Why is this galaxy so thin? Many disk galaxies are actually just as thin as NGC 5866, pictured above, but are not seen edge-on from our vantage point. One galaxy that is situated edge-on is our own Milky Way Galaxy. Classified as a lenticular galaxy, NGC 5866 has numerous and complex dust lanes appearing dark and red, while many of the bright stars in the disk give it a more blue underlying hue. The blue disk of young stars can be seen extending past the dust in the extremely thin galactic plane, while the bulge in the disk center appears tinged more orange from the older and redder stars that likely exist there. Although similar in mass to our Milky Way Galaxy, light takes about 60,000 years to cross NGC 5866, about 30 percent less than light takes to cross our own Galaxy. In general, many disk galaxies are very thin because the gas that formed them collided with itself as it rotated about the gravitational center. Galaxy NGC 5866 lies about 44 million light years distant toward the constellation of the Dragon (Draco).
Are stars better appreciated for their art after they die? Actually, stars usually create their most artistic displays as they die. In the case of low-mass stars like our Sun and M2-9 pictured above, the stars transform themselves from normal stars to white dwarfs by casting off their outer gaseous envelopes. The expended gas frequently forms an impressive display called a planetary nebula that fades gradually over thousand of years. M2-9, a butterfly planetary nebula 2100 light-years away shown in representative colors, has wings that tell a strange but incomplete tale. In the center, two stars orbit inside a gaseous disk 10 times the orbit of Pluto. The expelled envelope of the dying star breaks out from the disk creating the bipolar appearance. Much remains unknown about the physical processes that cause planetary nebulae.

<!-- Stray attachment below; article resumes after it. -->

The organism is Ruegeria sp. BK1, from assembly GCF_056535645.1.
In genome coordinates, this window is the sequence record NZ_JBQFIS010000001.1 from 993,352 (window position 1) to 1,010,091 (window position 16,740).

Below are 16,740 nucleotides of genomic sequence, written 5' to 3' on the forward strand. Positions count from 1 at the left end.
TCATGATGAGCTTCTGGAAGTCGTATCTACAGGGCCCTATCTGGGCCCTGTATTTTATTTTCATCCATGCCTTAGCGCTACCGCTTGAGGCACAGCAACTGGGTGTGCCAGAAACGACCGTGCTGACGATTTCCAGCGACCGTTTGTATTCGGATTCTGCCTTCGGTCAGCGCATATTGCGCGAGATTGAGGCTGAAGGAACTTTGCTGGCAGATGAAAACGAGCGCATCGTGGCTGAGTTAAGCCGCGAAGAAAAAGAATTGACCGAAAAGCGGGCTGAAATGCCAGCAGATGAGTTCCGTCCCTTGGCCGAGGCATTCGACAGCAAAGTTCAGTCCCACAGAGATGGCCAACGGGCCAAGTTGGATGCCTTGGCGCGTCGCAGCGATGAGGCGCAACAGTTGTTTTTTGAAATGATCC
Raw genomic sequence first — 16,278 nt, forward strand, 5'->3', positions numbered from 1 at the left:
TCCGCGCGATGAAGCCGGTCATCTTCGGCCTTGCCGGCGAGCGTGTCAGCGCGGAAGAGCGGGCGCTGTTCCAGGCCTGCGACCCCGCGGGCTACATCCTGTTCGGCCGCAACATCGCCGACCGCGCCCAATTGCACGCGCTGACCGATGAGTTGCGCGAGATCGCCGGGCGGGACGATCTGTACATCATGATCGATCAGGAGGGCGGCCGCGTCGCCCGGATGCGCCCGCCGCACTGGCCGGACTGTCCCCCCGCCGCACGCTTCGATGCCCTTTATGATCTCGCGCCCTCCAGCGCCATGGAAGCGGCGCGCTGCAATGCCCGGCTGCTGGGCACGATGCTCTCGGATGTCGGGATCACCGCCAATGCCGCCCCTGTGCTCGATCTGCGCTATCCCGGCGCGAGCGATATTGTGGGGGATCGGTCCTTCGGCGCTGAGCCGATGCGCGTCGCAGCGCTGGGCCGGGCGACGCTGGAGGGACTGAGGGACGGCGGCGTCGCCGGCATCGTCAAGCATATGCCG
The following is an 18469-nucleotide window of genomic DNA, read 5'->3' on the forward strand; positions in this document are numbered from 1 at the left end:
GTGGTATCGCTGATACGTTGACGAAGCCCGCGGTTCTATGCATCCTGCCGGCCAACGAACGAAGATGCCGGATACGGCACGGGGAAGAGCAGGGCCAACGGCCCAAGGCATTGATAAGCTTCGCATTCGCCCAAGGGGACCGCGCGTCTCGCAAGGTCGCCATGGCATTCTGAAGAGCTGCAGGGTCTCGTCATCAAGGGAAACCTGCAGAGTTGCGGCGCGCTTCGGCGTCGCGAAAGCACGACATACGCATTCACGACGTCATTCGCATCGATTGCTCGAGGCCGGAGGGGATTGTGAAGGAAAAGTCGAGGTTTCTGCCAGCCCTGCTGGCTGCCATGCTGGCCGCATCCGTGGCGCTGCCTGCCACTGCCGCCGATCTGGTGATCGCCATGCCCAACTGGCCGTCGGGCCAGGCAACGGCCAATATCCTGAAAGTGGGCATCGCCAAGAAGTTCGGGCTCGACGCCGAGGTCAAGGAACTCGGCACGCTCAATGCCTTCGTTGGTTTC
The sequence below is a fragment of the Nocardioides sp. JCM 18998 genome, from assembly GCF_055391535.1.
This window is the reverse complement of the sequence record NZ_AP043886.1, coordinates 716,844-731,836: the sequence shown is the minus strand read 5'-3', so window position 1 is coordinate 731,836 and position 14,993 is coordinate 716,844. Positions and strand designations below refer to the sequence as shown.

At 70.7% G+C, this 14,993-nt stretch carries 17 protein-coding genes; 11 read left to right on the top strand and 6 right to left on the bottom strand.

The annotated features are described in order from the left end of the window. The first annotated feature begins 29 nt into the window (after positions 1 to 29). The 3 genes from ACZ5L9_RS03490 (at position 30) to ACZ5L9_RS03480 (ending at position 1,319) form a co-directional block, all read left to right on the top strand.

These two mighty galaxies are pulling each other apart. Known as "The Mice" because they have such long tails, each spiral galaxy has likely already passed through the other. They will probably collide again and again until they coalesce. The long tails are created by the relative difference between gravitational pulls on the near and far parts of each galaxy. Because the distances are so large, the cosmic interaction takes place in slow motion -- over hundreds of millions of years. NGC 4676 lies about 300 million light-years away toward the constellation of Coma Berenices and are likely members of the Coma Cluster of Galaxies. The above picture was taken with the Hubble Space Telescope's Advanced Camera for Surveys which is more sensitive and images a larger field than previous Hubble cameras. The camera's increased sensitivity has imaged, serendipitously, galaxies far in the distance scattered about the frame.